How The Wizard of Oz Ruined Batman v Superman
(Here is a breakdown in case you missed our video of this theory)
Batman v Superman is The Wizard of Oz, excluding the manufactured confrontation between Bats and Supes. What’s more, BvS’ worst scenes (the Martha moment and Superman’s death) came from The Wizard of Oz’s story line.
The similarities between Superman and Dorothy go well beyond the red footwear. The two are a pair of hayseed orphans raised by Kansas farmers. Both fell from the stars to an alien world. Both became responsible for confronting the evils of their new world. Not to mention Dorothy’s greatest wish is to fly (albeit just over a rainbow).
Of course the Superman-Dorothy similarities would exist in any one of his outings. So it would be fair to assume Darkseid’s parademons aren’t flying monkeys, Lex’s use of a cheap timer wasn’t a nod to the witch’s hour glass, and Lex’s claim that Superman’s mother is witch was just odd and out of place writing. However when the writers of any movie choose to include 3 overt references to another film right in the dialogue then they are inviting comparison.
1. Lex says Emerald City when he finds receives the kryptonite
2. Perry White remarks that it’s like Clark clicks his heels 3 times and goes back to Kansas when he can’t find him
3. Lex parodies the line Ding Dong the witch is dead at the end
So we needn’t bother pretending the similarities could be accidental or that this is somehow a reach. Clearly the writers tipped us off at what was coming. And with that in mind, let’s jump straight into it.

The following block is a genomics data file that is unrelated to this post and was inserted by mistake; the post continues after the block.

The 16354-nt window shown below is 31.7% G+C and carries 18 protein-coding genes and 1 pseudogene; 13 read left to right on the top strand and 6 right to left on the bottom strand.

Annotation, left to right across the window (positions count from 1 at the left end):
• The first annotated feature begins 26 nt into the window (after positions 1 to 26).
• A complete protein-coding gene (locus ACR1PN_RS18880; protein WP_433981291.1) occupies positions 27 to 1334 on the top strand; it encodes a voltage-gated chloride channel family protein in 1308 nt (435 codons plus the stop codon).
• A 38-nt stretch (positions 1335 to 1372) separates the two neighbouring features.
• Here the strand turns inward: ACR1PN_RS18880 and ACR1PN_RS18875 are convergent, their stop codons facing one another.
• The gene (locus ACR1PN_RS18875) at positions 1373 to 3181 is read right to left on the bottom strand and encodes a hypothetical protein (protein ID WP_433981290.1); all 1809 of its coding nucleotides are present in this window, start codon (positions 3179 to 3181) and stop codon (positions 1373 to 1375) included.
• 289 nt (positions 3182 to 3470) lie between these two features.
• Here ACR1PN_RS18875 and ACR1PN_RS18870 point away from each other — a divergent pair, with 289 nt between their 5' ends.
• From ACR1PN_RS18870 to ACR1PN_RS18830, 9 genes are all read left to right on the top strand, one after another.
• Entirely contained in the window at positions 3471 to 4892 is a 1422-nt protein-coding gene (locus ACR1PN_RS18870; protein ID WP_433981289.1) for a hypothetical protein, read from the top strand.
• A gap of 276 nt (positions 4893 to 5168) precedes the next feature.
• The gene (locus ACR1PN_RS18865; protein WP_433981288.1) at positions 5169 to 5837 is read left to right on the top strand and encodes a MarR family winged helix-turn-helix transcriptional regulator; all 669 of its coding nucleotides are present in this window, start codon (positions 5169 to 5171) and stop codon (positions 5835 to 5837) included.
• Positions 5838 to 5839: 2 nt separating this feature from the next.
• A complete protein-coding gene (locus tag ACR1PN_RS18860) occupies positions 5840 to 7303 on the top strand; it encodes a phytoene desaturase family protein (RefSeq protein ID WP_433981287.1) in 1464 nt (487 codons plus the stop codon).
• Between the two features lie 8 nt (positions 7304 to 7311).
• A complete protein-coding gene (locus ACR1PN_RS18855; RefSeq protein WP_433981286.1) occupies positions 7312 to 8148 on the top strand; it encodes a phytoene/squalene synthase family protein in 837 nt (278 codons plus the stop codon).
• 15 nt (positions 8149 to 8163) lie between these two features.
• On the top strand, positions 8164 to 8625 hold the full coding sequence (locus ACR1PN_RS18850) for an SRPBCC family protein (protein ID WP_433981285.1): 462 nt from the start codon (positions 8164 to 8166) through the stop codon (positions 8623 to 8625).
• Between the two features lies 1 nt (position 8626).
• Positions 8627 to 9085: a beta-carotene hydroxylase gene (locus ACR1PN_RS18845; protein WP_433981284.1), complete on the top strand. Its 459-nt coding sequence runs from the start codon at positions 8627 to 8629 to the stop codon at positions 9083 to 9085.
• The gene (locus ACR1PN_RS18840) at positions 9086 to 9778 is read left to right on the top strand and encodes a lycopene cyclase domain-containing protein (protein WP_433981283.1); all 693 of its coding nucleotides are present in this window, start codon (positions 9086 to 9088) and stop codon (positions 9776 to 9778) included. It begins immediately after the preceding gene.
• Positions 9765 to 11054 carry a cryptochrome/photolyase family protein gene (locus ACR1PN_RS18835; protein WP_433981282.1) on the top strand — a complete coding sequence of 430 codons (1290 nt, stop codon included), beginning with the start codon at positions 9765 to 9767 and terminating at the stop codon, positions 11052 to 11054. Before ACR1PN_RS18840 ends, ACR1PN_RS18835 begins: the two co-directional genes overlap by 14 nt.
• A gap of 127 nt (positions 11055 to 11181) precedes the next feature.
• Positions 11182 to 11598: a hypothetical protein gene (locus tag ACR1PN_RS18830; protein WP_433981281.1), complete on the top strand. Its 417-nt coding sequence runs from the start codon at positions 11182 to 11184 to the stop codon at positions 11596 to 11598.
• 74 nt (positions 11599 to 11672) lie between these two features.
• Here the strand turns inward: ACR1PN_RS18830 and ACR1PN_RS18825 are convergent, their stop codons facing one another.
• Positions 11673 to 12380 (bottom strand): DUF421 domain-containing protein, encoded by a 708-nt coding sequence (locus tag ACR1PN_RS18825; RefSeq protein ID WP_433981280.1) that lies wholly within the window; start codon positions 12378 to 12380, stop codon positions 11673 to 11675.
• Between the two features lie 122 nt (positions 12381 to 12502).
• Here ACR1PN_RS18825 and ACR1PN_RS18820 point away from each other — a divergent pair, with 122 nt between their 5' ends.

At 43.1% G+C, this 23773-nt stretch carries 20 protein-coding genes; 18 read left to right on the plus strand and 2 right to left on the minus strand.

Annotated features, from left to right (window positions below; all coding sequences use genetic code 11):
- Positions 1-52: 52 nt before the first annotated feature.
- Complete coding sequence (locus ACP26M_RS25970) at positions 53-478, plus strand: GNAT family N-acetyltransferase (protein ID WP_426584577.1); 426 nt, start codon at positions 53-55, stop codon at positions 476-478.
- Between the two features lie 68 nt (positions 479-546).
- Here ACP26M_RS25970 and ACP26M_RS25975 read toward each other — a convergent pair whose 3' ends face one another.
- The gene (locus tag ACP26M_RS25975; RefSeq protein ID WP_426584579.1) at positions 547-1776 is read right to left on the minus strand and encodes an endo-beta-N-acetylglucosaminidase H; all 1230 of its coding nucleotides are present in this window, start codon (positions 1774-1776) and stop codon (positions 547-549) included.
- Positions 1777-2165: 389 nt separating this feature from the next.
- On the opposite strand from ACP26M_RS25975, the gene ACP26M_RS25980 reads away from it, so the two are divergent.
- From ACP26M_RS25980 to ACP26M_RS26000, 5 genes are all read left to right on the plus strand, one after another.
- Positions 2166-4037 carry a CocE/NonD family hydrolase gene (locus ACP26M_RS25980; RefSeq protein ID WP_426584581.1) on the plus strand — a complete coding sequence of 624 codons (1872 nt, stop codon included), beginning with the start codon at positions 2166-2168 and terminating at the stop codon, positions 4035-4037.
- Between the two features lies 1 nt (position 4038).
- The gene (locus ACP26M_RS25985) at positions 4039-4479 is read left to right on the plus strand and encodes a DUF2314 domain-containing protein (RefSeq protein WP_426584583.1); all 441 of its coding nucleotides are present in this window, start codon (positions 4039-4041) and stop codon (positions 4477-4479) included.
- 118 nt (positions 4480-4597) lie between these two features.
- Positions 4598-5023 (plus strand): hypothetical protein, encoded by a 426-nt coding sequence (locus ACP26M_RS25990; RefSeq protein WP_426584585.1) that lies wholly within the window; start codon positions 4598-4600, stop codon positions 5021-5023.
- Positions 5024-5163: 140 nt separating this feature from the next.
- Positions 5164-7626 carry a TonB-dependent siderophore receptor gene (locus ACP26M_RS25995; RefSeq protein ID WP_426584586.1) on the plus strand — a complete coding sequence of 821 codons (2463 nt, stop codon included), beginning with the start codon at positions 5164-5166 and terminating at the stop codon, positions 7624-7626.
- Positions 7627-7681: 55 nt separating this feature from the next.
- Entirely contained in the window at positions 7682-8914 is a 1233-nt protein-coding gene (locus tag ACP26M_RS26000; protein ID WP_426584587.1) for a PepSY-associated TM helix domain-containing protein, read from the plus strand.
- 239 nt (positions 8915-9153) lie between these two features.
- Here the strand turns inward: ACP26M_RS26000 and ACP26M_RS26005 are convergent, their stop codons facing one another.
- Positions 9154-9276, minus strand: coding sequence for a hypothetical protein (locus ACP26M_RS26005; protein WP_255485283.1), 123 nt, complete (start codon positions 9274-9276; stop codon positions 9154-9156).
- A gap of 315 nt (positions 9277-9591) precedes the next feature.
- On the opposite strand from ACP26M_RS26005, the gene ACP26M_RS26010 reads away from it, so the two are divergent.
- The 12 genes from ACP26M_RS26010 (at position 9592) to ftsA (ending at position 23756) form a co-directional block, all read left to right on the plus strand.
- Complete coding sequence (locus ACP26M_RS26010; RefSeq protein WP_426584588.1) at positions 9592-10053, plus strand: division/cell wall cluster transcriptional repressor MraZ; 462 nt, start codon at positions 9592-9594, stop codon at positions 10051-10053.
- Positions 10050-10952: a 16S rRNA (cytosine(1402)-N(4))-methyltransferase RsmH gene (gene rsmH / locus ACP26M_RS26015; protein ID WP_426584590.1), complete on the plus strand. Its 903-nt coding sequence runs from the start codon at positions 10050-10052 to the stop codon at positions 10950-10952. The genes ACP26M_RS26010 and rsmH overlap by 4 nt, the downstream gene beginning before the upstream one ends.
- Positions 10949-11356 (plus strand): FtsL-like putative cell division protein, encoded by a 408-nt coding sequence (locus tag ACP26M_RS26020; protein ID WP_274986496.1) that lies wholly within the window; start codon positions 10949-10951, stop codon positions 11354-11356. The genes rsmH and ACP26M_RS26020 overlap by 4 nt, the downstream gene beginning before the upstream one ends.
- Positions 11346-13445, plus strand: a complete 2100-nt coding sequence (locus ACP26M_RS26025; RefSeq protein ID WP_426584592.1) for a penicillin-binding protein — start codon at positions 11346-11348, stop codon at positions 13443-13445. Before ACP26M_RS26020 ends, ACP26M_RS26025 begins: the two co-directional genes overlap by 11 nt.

Dorothy’s first and truest friend – and most fragile - is the scarecrow. Superman’s scarecrow would have to be Lois Lane. While Lois is by no means brainless, like the scarecrow she is guided almost entirely by emotion in her relationship with the protagonist. This is especially clear near the end of the movie when she inserts herself in battles that she has no business being a part of.
Next comes the heartless tin man. There is no question that cold calculating Batman is this heartless friend. Batman’s metal suit is just a doubling down of the point.
That leaves Wonder Woman to fill the role of the cowardly lion. While she may seem a poor choice for a coward in a classic sense, like the lion she actively avoids confrontations despite her amazing strength and natural fighting prowess.
Taking MOS into account the order of introduction of the 4 core characters is the same in both the DC Cinematic Universe and in the Wizard of Oz.
Lex Luther is the man behind the curtain – figuratively and literally. He is clearly the one pulling all the strings and engineering the conflicts from behind the curtain placed over Zod’s world engine.
Martha Kent is Auntie Em. Both farmers from Kansas are the parental figure the life of our orphan hero. And it is Ma’ Kent’s link to Auntie Em that is responsible for the Martha moment between Batman and Superman.
Zod is the Wicked Witches of the East. Like Dorothy and the Wicked Witch, Superman and Zod come to the new world from the same place. And like in The Wizard of Oz Zod’s death heralds Superman’s arrival in Oz (which is the world once it has the knowledge of Superman’s existence).